Chronic diseases as tracer conditions in international benchmarking of health systems: the example o...
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Chronic diseases as tracer conditions in international benchmarking of health systems: the example of diabetes. Ellen Nolte 1 , Chris Bain 2 , Martin McKee 1. 1 European Centre on Health of Societies in Transition London School of Hygiene and Tropical Medicine, UK

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Ellen nolte 1 chris bain 2 martin mckee 1

Chronic diseases as tracer conditions in international benchmarking of health systems: the example of diabetes

Ellen Nolte1, Chris Bain2, Martin McKee1

1 European Centre on Health of Societies in Transition

London School of Hygiene and Tropical Medicine, UK

2 School of Population Health, University of Queensland, Australia


Assessing health system performance

Assessing health system performance

  • Health systems are complex with multiple functions

  • They must respond to varied health needs of the population with limited resources

  • They involve trade-offs, e.g. between prevention & treatment or primary & specialised care

  • It is unlikely that any system will perform well on all possible measures


Ellen nolte 1 chris bain 2 martin mckee 1

How do countries compare?

  • Different models of health care provision

  • Differences at different levels

  • Approach: ‘probe disorders’ or ‘tracer conditions’ that capture certain elements of the health care system

    • Discrete and identifiable health problem

    • Evidence of effective, well-defined health care intervention

    • Natural history of condition varies with utilisation and effectiveness of health care

    • Sufficiently common


Ellen nolte 1 chris bain 2 martin mckee 1

Diabetes as tracer condition

  • Optimal management requires

    • co-ordinated inputs from range of health professionals incl. primary care & specialists

    • access to essential medicines & monitoring equipment

    • active participation of informed patients

  • Can provide important insights into primary and specialist care, and into systems for communicating among them

  • Deaths (<45) considered ‘avoidable’ by timely and effective health care


Ellen nolte 1 chris bain 2 martin mckee 1

SDR0-39

SIR0-14

Diabetes mortality (SDR0-39) and incidence (SIR0-14)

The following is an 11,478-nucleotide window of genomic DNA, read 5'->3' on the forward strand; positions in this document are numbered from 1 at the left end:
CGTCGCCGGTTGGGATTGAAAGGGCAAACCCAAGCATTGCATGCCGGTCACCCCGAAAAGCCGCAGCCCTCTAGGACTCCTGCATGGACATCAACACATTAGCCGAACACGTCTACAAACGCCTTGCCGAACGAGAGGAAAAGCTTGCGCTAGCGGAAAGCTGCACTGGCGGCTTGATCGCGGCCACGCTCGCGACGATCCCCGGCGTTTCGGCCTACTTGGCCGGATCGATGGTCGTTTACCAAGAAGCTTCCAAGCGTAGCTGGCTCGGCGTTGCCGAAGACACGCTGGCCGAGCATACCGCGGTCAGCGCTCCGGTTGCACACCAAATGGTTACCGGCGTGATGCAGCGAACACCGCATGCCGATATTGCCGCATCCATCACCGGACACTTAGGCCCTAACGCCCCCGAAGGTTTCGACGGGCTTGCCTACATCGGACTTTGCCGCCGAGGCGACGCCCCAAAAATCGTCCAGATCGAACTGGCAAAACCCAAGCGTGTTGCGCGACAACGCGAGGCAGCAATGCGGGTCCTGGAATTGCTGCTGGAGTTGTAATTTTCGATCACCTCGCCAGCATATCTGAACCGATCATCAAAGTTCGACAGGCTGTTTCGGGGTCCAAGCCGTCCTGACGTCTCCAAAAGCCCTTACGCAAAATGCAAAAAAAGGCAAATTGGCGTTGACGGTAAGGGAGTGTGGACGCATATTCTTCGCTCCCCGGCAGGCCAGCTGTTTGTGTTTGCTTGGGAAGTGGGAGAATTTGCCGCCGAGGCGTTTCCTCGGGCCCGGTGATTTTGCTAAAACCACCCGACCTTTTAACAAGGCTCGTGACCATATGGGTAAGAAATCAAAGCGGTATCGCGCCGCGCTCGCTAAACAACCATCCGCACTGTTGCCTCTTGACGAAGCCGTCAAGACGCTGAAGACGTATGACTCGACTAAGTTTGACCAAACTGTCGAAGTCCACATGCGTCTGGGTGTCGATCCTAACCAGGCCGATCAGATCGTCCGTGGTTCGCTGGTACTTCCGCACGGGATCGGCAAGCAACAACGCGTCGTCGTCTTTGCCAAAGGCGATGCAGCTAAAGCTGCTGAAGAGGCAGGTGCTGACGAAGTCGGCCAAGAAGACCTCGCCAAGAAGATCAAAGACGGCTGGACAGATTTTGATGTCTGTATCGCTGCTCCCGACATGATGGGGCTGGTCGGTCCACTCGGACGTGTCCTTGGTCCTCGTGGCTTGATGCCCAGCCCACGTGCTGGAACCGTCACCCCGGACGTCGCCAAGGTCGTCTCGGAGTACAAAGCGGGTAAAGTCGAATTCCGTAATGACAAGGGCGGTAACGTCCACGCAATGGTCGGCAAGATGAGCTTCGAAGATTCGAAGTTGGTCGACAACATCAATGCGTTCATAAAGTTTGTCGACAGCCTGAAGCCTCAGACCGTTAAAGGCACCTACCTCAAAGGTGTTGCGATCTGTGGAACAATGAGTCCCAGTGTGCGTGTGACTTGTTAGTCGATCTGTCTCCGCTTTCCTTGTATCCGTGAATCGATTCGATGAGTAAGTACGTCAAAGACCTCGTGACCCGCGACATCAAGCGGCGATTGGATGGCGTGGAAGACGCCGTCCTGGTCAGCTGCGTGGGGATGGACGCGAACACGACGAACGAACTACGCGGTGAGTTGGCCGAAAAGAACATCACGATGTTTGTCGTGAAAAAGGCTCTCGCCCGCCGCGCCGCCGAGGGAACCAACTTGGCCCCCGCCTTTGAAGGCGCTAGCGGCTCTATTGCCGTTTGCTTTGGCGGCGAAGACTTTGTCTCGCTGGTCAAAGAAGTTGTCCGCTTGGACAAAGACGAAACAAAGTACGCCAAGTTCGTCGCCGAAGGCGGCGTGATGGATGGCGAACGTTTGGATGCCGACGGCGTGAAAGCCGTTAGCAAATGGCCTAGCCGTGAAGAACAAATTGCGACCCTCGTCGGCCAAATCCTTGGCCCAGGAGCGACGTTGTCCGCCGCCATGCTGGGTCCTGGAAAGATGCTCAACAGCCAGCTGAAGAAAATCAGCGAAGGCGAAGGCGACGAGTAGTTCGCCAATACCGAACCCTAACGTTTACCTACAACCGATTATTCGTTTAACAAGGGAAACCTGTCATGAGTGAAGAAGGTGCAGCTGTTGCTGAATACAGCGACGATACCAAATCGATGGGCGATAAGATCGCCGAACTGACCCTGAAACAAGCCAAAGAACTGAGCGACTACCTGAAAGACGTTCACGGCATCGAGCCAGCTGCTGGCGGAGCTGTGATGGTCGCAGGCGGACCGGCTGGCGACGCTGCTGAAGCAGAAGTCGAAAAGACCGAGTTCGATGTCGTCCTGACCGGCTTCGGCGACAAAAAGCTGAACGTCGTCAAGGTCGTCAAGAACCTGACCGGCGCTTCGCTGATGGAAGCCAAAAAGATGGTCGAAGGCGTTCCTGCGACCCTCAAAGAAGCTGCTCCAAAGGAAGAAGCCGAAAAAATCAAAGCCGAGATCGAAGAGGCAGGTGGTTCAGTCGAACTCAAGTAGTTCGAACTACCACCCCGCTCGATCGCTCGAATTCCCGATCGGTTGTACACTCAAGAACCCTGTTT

SDR 0-39

SIR 0-14


Ellen nolte 1 chris bain 2 martin mckee 1

Study design

  • Outcome measure: Mortality-to-incidence ratio

    • commonly used in cancer epidemiology as a crude indicator of cancer survival or “case fatality”

    • may be interpreted as an indicator of the overall quality of health care

  • Age-standardized incidence rates for ages 0-14 years (WHO DiaMond study, 1990-1994)

  • Age-standardised death rates from diabetes for ages 0-39 (WHO mortality database, 1994-1998)

  • Study population: 29 industrialised countries


Ellen nolte 1 chris bain 2 martin mckee 1

Diabetes: Mortality-incidence ratio


Ellen nolte 1 chris bain 2 martin mckee 1

Sensitivity analysis


Next steps

Next steps

  • M/I ratio only an indicator of potential differences in health system performance & should stimulate detailed assessments to confirm whether the apparent variations are real and identify the reasons

    • Scrutinise data

    • Understand immediate causes of death

      • e.g. ~50% of deaths in Estonia & Latvia due to acute complications of diabetes compared to only 22% in Finland (Podar et al. 2000)

    • Understand processes of care


Conclusions 1

Conclusions (1)

  • M/I ratio for diabetes provides means of differentiating countries that appear to provide differing quality of care to people with diabetes and by extension to other chronic diseases

  • Further work is required to develop

    • a battery of performance indicators that capture other aspects of health system performance

    • instruments that can be used for detailed health system diagnosis once indicators suggest the presence of a problem


Conclusions 2

Conclusions (2)

  • International comparisons of health (care) systems have focused on what can most readily be measured, not what is necessarily important

  • While indicating the existence of a possible problem they provide few insights in how to respond

  • Tracer conditions offer approach to overcome some of these limitations

  • This study is an attempt to show how to shift the agenda on performance assessment to disorders such as chronic disease that are critically important


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